[chuck-users] chuck vs supercollider?

Kassen signal.automatique at gmail.com
Sun Aug 12 10:01:41 EDT 2012

On 12 August 2012 01:25, ronni montoya <ronni.montoya at gmail.com> wrote:
> Hi, Is this way of making sounds very expensive in cpu terms? :O

What is particularly expensive for the kind of CPU found in normal
computers is switching what they do. With block processing the CPU can
first deal with -say- 1024 samples that a oscillator generates, then
switch ones to a filter and do the same there. Switching every sample
a few times makes it more expensive.

> I was wondering if this type of  making sounds can be cathegorized as
> "non standard synthesis"?

Well, feedback is used a lot in synthesis. Most filters are based on
it. many effects are, most types of emulation of acoustical
instruments, sometimes even oscillators are based on feedback.

It's not unusual at all, though typically this isn't exposed to the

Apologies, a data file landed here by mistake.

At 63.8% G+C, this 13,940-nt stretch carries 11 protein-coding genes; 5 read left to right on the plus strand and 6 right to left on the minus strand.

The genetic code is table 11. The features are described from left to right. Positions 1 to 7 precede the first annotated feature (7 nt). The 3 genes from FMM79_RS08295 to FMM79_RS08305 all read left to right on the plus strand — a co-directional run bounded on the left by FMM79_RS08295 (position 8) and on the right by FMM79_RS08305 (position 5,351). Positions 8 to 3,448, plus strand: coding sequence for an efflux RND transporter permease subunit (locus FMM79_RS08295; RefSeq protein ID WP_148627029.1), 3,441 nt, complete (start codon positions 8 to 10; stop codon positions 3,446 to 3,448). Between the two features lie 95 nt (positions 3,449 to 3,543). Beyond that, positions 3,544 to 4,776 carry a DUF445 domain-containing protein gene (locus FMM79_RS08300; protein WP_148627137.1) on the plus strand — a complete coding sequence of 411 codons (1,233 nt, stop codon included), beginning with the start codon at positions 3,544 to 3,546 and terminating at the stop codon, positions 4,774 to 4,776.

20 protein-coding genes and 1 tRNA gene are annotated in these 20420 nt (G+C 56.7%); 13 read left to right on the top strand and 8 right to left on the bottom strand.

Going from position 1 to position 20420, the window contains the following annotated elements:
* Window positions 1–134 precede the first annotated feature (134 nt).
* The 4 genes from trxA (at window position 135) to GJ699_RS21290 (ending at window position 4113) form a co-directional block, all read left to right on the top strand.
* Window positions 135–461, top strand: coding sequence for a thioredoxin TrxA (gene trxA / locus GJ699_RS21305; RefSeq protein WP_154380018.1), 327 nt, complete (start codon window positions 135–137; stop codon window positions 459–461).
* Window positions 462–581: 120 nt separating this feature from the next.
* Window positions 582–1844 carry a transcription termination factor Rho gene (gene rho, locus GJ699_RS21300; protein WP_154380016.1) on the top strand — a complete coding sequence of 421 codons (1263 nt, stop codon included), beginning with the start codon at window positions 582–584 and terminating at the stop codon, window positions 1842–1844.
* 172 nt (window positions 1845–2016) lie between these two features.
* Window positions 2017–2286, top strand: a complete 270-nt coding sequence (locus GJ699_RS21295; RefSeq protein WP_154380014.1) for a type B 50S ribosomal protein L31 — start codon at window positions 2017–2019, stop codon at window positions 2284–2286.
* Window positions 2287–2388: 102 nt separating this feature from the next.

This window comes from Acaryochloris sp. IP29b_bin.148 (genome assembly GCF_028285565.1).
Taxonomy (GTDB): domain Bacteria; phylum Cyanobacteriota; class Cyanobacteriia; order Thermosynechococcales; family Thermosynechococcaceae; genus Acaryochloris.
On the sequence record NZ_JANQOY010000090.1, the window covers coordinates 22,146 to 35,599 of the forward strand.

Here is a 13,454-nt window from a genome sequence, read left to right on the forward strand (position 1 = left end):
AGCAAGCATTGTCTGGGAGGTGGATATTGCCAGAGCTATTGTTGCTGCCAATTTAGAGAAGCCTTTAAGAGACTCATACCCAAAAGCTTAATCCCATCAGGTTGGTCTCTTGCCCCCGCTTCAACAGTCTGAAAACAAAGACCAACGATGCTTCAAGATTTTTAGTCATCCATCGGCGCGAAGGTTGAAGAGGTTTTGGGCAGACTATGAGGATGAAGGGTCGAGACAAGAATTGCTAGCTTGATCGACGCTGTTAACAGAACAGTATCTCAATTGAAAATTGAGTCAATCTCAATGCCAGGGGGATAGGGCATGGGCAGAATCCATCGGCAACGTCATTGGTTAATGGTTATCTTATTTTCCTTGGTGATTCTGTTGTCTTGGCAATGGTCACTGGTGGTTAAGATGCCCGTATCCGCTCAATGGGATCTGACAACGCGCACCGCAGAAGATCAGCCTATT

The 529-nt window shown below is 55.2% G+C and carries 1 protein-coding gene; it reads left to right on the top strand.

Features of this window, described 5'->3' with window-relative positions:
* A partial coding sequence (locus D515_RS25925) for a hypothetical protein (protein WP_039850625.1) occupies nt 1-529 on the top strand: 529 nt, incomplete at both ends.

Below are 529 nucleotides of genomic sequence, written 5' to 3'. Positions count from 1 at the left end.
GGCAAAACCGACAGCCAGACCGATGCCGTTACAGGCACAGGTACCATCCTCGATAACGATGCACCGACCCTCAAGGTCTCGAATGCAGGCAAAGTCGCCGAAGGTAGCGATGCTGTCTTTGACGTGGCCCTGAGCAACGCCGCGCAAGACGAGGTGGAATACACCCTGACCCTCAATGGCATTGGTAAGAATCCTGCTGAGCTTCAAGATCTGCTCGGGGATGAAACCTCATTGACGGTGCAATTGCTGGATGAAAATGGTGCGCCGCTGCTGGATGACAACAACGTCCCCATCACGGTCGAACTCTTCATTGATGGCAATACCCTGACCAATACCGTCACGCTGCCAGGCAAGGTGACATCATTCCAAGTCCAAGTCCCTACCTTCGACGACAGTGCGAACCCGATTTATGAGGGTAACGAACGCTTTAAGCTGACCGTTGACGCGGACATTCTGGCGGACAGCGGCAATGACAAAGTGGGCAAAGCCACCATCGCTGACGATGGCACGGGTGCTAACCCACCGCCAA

user and happens inside of the provided building blocks. Because of
that I picked a bit more unusual example with the pitch-shifter; I
wanted to pick something that wasn't already there as a UGen. Feedback
over a pitch shifter is quite a classical effect in "computer music"
and science fiction soundtracks.

> Do you think defining each sample value instead of waveform segments
> gives more posibilities? or new posibilities in sound construction?
> Can the brain feel changes in segment less than 64 samples?

I think so, yes. You can even hear a single sample change. The
clearest way to see that might be the click caused by a impulse
generator changing a single samples.

> i been experimenting in the afternoon and i make this code, theres
> somethings i still dont understand from chuck logic, for example if i
> uncomment this line in the code " // v * Math.sin(k)  => k;"  why do i
> get so dramatic changes? I was not expecting to have any change
> because  that line of code is going to variable " k"  and variable "k"
> is not being used in  "v  => s.next; "
> Can anybody explain me whats happening?

Well, in this block;

>      if (v < 0.2) {
>        v * Math.sin(k)  => v;            //here
>        //  v * Math.sin(k)  => k;
>      }

k influences v and v influences the sound, so that's where your change
comes from. In cases like this a small change to the code can indeed
make a large change to the sound.


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